Second, the small sample size of antitrust prosecutions—for instance, only 67 criminal cases were filed in FY 2012—likely skews results from year to year. The average and total length of prison sentences can vary by wide margins from year to year depending not on the current administration’s antitrust policy, but on the rather randomized closing of certain cases. One recent example of an outlier skewing annual statistics is the record $500 million fine in the AU Optronics case. This fine constitutes nearly half of the Justice Department’s record $1.1 billion haul in FY 2012. Concerning prison sentences, the numbers can be skewed by surprisingly long sentences in individual cases. For instance, in 2011, an individual in an otherwise unremarkable case of price-fixing in a local market for cement was sentenced to four years in prison. This sentence matched the longest prison sentence ever imposed for an antitrust violation.15

Whatever the cause, FY 2012 was another year of record numbers for criminal enforcement by the Justice Department. William Baer’s year-end confirmation by the Senate as Assistant Attorney General of the Justice Department’s Antitrust Division, coupled with potentially big settlements in high-profile cases such as the LIBOR rate-fixing scandal, FY 2013 promises to give FY 2012 a run for the money.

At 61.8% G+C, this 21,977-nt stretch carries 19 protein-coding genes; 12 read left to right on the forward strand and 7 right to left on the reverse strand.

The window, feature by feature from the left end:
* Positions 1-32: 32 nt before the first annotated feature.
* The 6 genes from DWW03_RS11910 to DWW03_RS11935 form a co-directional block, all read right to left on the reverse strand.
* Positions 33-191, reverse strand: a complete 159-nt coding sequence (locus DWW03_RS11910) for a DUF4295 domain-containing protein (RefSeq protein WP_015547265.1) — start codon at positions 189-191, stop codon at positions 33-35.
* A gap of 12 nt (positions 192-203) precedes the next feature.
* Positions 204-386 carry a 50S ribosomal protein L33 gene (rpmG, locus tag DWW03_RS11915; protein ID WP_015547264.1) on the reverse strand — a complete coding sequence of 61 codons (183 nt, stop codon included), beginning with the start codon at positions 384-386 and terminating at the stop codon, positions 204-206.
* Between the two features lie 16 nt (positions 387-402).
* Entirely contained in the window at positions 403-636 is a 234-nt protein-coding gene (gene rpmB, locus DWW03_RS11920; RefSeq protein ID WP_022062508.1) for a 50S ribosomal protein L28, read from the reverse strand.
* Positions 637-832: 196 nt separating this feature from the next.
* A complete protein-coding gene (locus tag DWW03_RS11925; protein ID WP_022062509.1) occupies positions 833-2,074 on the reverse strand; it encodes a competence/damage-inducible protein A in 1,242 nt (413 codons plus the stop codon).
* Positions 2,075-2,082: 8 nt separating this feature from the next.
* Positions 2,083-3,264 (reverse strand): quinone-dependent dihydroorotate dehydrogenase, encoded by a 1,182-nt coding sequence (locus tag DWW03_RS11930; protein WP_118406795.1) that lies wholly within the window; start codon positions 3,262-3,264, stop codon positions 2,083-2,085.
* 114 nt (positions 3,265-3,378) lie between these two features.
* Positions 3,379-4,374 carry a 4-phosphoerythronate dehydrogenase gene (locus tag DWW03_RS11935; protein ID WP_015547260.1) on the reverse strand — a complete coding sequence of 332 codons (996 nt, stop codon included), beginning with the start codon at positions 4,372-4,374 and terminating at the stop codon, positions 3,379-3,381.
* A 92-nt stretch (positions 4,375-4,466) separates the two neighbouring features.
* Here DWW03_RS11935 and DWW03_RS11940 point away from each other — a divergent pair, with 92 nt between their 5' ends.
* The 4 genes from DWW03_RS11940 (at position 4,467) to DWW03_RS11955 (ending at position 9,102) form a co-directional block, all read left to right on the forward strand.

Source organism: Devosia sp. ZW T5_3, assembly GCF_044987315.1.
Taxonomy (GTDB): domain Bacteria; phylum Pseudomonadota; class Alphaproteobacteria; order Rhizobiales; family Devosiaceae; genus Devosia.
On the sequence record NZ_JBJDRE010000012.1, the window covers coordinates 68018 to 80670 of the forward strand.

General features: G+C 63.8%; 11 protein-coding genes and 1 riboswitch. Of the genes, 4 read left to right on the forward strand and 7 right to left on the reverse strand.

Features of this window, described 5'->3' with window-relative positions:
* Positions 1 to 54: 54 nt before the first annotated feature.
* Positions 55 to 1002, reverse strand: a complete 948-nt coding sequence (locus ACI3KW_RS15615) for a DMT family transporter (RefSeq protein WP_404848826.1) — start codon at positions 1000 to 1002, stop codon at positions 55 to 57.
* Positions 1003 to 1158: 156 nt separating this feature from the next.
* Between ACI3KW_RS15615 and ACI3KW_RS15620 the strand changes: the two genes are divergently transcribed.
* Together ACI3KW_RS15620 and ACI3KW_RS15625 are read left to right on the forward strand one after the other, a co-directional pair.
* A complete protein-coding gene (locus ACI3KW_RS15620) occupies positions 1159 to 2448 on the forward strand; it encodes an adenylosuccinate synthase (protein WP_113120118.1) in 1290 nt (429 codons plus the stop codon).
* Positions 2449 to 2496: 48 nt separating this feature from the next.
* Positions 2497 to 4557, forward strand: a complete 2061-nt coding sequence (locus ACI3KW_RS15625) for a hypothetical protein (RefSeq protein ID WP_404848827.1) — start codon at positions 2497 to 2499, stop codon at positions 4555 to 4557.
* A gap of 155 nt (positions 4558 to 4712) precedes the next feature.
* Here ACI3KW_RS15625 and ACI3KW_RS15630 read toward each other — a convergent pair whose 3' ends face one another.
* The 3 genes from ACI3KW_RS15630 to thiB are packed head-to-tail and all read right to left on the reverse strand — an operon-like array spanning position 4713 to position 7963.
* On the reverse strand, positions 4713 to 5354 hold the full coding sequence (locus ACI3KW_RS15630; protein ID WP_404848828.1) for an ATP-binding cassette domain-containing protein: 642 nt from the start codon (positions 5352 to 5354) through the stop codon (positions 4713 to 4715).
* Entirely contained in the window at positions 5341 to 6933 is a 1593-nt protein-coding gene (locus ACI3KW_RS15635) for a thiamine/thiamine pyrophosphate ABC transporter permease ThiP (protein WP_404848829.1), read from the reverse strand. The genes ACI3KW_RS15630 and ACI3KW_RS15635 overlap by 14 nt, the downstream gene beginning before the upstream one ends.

Neal R. Stoll and Shepard Goldfein are partners at Skadden, Arps, Slate, Meagher & Flom. Evan Kreiner, an associate at the firm, assisted with the preparation of the column.

Endnotes:

1. Melissa Lipman, “DOJ Hits Record $1.1B Criminal Antitrust Fines in 2012,” Law 360, Dec. 18, 2012, available at http:www.law360.com/articles/402588.

2. Melissa Lipman, “DOJ Hits Record $1.1B Criminal Antitrust Fines in 2012,” Law 360, Dec. 18, 2012, available at http:www.law360.com/articles/402588.

3. See 15 U.S.C. §1 (2006).

4. See 15 U.S.C. §1 (2006).